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There is a large expatriate community of Polish citizens in the UK. Many younger Polish people head over to get a better grasp on the English language, benefit from better-paying jobs and become part of the UK’s growing Polish community. However, you very rarely hear of many people moving to Poland.
Despite its beautiful architecture, amazing food, and welcoming locals, many still let visions of Auschwitz, people queuing for bread in the snow, and the Iron Curtain skew their opinion. However, opinions on the country should not be garnered from its past.
The Legatum Institute, a London-based think tank, release their Global Prosperity Index annually. The survey ranks the most prosperous countries in the world. Many assume prosperity is used in reference to the financial standing of a country and, while this is included, the Legatum Institute considers more factors in its ranking.
Ranking in 34th place in 2016’s report (out of 149 countries) was Poland. This puts Poland in the top 30% of countries involved in the index. The majority of Poland’s rankings earnt them rankings in the 30s and 40s, with their score for Safety and Security seeing the country sit in 21st place. However, the score for Social Capital – which measures the strength of personal relationships, social norms and civic participation – saw Poland in 85th position.
Frankly speaking, those who have not been to Poland often consider it a cold, unwelcoming and miserable country. Many Polish expatriates currently residing in the UK somewhat share this sentiment about their homeland. However, having performed so well in the Prosperity Index, does Poland deserve the stigma attached to the country?
Poland has the sixth largest economy in the European Union and the largest compared to other former Eastern Bloc members. In 1990, Poland began pursuing economic liberalisation – a lessening of government regulations and restrictions on the economy in exchange for greater participation by private entities. Due to this, Poland was the only country not to fall foul of the 2007/2008 economic downturn.
Currently, Poland is classified as a high-income economy by World Bank and is ranked the 23rd strongest country in the world in terms of GDP. Also, in 2017, they were ranked in 24th position in the Ease of Doing Business Index.
Unlike the majority of members in the European Union who adopted the Euro, Poland has the Polish zloty. Each zloty is divided into 100 groszy.
For those who have not visited Poland, many assume the Polish people are miserable, hard-faced and heavily into drinking vodka. Whilst vodka is a popular tipple and there are a few who aren’t thrilled about foreigners visiting their country, the majority are very hospitable and love any excuse to welcome a new person into their home for a dinner to show off their cooking skills.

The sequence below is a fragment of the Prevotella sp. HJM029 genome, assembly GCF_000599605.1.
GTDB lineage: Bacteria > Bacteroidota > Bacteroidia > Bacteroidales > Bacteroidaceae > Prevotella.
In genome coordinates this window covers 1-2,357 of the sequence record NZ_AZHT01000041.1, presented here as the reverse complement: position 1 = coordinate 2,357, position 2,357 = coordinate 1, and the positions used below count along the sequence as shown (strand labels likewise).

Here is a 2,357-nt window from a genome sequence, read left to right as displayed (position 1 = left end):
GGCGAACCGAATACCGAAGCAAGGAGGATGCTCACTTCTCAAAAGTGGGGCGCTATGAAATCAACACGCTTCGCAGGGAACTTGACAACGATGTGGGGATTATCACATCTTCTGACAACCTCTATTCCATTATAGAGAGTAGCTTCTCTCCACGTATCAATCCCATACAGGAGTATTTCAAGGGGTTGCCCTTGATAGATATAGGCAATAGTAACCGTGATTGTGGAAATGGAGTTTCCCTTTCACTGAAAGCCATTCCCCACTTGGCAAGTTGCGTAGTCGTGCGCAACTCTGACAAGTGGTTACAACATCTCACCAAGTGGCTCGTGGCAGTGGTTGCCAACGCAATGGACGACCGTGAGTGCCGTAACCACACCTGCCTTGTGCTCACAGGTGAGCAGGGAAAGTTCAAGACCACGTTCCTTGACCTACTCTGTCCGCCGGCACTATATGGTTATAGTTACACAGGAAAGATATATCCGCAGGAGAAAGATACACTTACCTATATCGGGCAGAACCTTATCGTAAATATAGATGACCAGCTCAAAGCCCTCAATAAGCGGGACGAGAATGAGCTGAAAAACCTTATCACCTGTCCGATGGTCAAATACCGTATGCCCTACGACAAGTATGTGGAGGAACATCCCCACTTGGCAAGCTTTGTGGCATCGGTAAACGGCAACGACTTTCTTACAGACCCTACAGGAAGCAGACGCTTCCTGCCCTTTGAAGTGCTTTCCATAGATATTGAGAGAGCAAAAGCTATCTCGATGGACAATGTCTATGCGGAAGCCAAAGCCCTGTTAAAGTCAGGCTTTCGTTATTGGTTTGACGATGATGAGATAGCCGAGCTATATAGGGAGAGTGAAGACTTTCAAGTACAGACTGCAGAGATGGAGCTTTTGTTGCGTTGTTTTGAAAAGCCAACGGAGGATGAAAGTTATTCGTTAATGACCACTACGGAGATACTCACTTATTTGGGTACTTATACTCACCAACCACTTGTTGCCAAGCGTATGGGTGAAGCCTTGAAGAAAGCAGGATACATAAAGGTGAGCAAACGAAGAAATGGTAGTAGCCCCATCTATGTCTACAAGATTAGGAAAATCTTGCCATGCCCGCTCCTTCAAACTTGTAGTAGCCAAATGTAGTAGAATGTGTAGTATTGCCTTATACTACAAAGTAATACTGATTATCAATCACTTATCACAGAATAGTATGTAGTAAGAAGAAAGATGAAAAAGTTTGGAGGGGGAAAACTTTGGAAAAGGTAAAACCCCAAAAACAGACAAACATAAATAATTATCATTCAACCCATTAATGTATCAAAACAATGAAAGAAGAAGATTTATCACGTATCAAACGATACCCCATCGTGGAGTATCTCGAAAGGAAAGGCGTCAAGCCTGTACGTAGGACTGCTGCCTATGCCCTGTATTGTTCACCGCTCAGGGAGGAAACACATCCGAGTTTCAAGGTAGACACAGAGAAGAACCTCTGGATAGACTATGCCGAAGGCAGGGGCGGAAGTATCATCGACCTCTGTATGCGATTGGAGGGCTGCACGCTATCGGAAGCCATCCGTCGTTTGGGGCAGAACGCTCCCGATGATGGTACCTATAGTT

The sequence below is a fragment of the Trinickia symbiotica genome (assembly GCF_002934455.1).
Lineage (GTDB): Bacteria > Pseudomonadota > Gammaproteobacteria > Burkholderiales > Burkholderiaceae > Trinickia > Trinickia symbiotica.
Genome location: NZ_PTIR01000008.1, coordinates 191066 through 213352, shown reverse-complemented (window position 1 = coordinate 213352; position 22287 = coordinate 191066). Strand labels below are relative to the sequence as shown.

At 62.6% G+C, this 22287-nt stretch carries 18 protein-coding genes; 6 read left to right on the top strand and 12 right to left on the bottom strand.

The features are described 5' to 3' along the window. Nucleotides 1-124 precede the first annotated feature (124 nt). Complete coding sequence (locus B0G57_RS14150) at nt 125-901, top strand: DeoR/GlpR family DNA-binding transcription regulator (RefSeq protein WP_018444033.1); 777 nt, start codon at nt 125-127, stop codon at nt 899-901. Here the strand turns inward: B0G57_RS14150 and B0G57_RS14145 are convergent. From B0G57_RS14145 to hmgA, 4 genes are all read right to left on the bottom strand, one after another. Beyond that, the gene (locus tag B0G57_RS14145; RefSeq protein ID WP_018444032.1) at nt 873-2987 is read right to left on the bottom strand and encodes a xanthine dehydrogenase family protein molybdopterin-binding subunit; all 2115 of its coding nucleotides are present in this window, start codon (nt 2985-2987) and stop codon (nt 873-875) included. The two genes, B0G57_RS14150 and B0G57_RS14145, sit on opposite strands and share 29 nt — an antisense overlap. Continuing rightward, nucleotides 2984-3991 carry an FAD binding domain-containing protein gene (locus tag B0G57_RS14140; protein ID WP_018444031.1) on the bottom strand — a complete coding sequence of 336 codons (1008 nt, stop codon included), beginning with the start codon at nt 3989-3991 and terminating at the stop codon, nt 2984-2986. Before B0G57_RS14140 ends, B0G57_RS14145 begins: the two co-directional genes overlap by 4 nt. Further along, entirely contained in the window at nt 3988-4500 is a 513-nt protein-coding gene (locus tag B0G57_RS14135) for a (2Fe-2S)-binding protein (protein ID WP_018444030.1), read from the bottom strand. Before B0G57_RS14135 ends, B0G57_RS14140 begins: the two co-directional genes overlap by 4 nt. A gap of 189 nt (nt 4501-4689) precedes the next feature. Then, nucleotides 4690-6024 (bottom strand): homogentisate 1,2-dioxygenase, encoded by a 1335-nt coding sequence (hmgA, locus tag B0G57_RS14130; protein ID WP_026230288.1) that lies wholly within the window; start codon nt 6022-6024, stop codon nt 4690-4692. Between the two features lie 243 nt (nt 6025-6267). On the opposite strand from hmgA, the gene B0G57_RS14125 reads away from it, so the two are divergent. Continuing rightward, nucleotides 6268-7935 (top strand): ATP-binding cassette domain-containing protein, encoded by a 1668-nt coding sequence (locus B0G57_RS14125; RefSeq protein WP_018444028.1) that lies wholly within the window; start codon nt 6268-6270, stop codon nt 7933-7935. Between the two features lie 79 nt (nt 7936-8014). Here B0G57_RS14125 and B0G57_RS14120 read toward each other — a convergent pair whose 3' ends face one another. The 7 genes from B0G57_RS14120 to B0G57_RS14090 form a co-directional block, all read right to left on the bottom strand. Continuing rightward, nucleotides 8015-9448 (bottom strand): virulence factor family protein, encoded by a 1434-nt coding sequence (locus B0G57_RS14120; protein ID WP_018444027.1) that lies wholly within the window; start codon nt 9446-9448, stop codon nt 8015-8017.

Polish people, young and old, cherish traditional values when it comes to the family. Therefore, they tend to favour those who are family-orientated. Polish daughters, in particular, are very close to their mothers and grandmothers.
As a whole, the country is very traditional and even the youngest of Polish citizens hold the family, the home, hard-work, respect, and chivalry very highly.
In Poland, friends are usually split into two categories; znajomy or przyjaciel. Znajomy is loosely similar to an acquaintance; somebody you enjoy spending time with but wouldn’t invite to your wedding. On the other hand is przyjaciel. This person is close to you and could be considered a best friend.
Once you have struck up a friendship with a Polish person, don’t expect it to be fleeting. Friendship is treasured and often last for years as Polish friends are great at keeping in contact and making time for their loved ones. More often than not, you may find that your Polish friends are less open that other friends you have, but this will change over time as you spend more time together.
The easiest way to make friends in Poland is with co-workers (if you happen to be working out there).
Healthcare in Poland is completely free to young children, pregnant women, disabled people, and the elderly. Both citizens and legal residents can receive free or subsidised healthcare. The majority of citizens supplement their public healthcare with a private healthcare scheme if they can afford to do so. Private facilities are not cheap and many only use it during emergencies or pregnancy.
Visitors to Poland on a short-term basis will need to ensure they have private healthcare insurance to cover themselves in case they require treatment whilst abroad.
As of July 2017, the unemployment rate in Poland was 4.8% – one of the lowest in the EU and very nearly the same as the UK. However, salaries in Poland are some of the lowest on the continent unless you have been relocated by an employer.
Many expats living in Poland tend to work as:
However, there has been recent growth in the following sectors:
The world’s largest database, Numbeo, has a vast selection of user-contributed data in regards to Poland. Compared to the UK, the cost of living is significantly lower in Poland.
The tables below provide an overview of the differences in costs between Poland and the UK. Please note that all Polish prices have been converted into British pounds.
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